Baseball faces a tough challenge, but it is not standing by helplessly. Teams have what the Nationals’ Mr. Kasten calls “marketing initiatives” to raise baseball awareness in inner cities and among minority youth. The Reviving Baseball in Inner Cities program, started in 1989 and taken over by Major League Baseball in 1991, has provided thousands of black children the opportunity to play.

Perhaps the most visible example of the efforts is the Youth Baseball Academy, built and operated by MLB in Compton, Calif., an economically depressed area with a large black population. Mr. Solomon said more than 2,000 inner-city children have participated in the academy, which provides baseball and educational instruction, since it opened 16 months ago. Two graduates were drafted in 2006, Mr. Solomon said. They, along with two others, signed professional contracts. This year, Mr. Solomon said, five graduates were drafted.

The Atlanta Braves recently opened an academy, and plans are in the works for club-operated academies in the District, Philadelphia, Boston, Miami and perhaps Houston.

“The purpose is to reintroduce baseball in many respects to the inner city, to the urban environment,” Mr. Kasten said. “We think that will help.”

But the number of American blacks playing Major League Baseball continues to decline. Meanwhile, the participation of players from Central and South America, among them blacks, increased to a level of 29.4 percent last year, according to the Central Florida study.

Player Gary Sheffield of the Detroit Tigers created a stir in June by saying in GQ magazine that one reason baseball prefers Hispanics to American blacks is because they can “control” them better.

As politically incorrect as Sheffield’s comments sounded, they were supported by his Venezuelan teammate, Carlos Guillen. Then Minnesota Twins center fielder Torii Hunter told a radio network that Hispanics are cheaper to sign and that “10 years from now, you’ll see no blacks at all.”

Earlier this season, while getting dressed for a game in the visitors’ clubhouse at Camden Yards, Sheffield did not mention the Hispanic issue, but he did say, “You just don’t see black faces promoting [the game]. Nobody looks like them, nobody talks like them. I think Major League Baseball needs to get certain black players to tap into that market, show the positive side, get them out in the community. It’s a beautiful game.”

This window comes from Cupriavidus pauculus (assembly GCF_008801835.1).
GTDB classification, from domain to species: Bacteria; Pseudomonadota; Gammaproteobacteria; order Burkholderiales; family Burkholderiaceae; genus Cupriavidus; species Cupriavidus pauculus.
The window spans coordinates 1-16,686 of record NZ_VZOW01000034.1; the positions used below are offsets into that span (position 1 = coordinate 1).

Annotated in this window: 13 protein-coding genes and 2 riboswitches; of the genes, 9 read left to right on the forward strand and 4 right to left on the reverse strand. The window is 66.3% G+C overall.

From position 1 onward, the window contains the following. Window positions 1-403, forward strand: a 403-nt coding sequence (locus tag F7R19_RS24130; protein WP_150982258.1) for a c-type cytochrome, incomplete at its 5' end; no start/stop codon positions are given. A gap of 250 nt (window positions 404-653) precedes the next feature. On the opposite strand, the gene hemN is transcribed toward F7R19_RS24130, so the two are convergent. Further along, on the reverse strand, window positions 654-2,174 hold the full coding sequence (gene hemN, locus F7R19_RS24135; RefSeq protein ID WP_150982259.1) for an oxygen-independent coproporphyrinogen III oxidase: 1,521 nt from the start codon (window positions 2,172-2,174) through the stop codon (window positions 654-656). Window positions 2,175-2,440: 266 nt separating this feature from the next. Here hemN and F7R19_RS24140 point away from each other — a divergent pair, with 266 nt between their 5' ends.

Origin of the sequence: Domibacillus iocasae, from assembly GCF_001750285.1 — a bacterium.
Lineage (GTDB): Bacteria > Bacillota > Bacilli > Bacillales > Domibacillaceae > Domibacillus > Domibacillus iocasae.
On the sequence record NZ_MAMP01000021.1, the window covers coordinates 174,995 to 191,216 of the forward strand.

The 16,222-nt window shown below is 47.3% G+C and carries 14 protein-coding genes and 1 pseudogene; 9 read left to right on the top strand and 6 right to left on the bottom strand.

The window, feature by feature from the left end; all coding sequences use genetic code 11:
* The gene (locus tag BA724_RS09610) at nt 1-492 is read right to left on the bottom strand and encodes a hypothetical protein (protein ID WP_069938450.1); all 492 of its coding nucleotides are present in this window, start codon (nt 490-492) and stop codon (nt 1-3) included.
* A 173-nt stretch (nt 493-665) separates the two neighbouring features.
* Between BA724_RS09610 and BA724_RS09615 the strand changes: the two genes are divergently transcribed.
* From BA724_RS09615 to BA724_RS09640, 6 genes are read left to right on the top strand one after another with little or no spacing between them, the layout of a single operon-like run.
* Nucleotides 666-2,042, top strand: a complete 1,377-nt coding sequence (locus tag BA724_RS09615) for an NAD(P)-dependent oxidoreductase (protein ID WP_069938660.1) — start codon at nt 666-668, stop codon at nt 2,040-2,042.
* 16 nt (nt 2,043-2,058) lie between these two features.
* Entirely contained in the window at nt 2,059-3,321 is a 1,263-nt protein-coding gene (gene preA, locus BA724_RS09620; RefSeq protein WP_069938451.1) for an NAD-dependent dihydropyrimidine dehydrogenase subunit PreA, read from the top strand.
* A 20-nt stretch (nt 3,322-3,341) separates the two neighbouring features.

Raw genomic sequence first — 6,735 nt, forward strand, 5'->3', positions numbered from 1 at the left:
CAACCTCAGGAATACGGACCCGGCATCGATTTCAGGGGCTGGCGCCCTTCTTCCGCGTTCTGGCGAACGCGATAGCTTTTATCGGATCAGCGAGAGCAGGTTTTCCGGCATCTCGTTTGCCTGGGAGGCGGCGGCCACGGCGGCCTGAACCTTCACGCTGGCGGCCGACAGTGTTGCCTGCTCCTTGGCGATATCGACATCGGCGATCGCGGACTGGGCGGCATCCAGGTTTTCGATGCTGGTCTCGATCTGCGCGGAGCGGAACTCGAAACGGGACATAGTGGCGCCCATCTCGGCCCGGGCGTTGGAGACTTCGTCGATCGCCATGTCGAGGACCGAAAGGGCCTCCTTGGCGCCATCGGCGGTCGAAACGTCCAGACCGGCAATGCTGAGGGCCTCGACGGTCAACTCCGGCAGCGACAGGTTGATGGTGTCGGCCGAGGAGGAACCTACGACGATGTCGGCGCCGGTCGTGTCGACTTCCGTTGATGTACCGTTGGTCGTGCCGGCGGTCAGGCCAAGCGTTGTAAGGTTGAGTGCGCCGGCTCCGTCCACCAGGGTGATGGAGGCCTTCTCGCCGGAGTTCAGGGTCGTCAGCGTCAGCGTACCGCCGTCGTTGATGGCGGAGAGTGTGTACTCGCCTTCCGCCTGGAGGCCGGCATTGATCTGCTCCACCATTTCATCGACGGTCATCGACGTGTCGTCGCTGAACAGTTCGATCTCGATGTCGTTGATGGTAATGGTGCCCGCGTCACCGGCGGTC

Philadelphia Phillies first baseman Ryan Howard, who was named the National League MVP last season when he led the majors in home runs and RBI, is a young black player who still remains fairly anonymous.

“You look at the marketing, you don’t see baseball players who are marketed that way [like basketball and football players],” Howard said before a game at Philadelphia’s Citizens Bank Park recently. “The game isn’t brought to kids’ attention that much. When they turn on the TV and they see athletes, the athletes they see are either basketball players or football players for the most part. You don’t really see a lot of baseball players.”

Howard said there are exceptions, such as New York Yankees shortstop Derek Jeter, who receive their share of marketing opportunities. But not many. As for himself the 27-year-old Howard, who is playing in just his third season, recently got his first national endorsement — for Subway.

“I’m still kind of up and coming,” he said. “I don’t have the years that other guys have. When Derek Jeter goes somewhere, they know who he is. If I go somewhere, everybody doesn’t know who I am. Those guys have time in the league.”

The Marlins’ Willis, like other black American major leaguers, has gone into cities to talk to children and even buy equipment for them. He sees himself as an ambassador of baseball, spreading the joy of the game.

“I’m willing to sit down and talk with anybody with some sense, anywhere. But I can only tell you my experiences. I don’t want to come off as a know-it-all. You can take whatever message to want to take from that.”

By the same token, however, baseball “needs to do a better job promoting us in the game,” Willis said. “You see other athletes all over the place, like LeBron and Carmelo [Anthony]. Not only in the NBA, but in the NFL as well. You see other African-Americans, and they’re promoted all the time.”

Many think one reason fewer blacks are playing baseball is the lack of role models, a condition that has created a vicious cycle. Declining participation creates less interest among the black population, which in turn creates fewer marketing opportunities and less visibility, and on and on.

Some of it is bad luck. What if Ken Griffey Jr., who once stood a chance of breaking Hank Aaron’s career home-run record, had not suffered a string of debilitating injuries? Griffey’s outwardly sunny disposition would have made him a strong marketing entity. And what if Bonds didn’t have a sour disposition, not to mention the controversy surrounding his reported steroid use?

Mr. Solomon, for one, is not giving up.

“We’ve got to make our guys attractive to Madison Avenue — to both black and white kids,” he said. Part 2: MLB makes pitch to recruit Blacks Part 3 ‘Not what it used to be’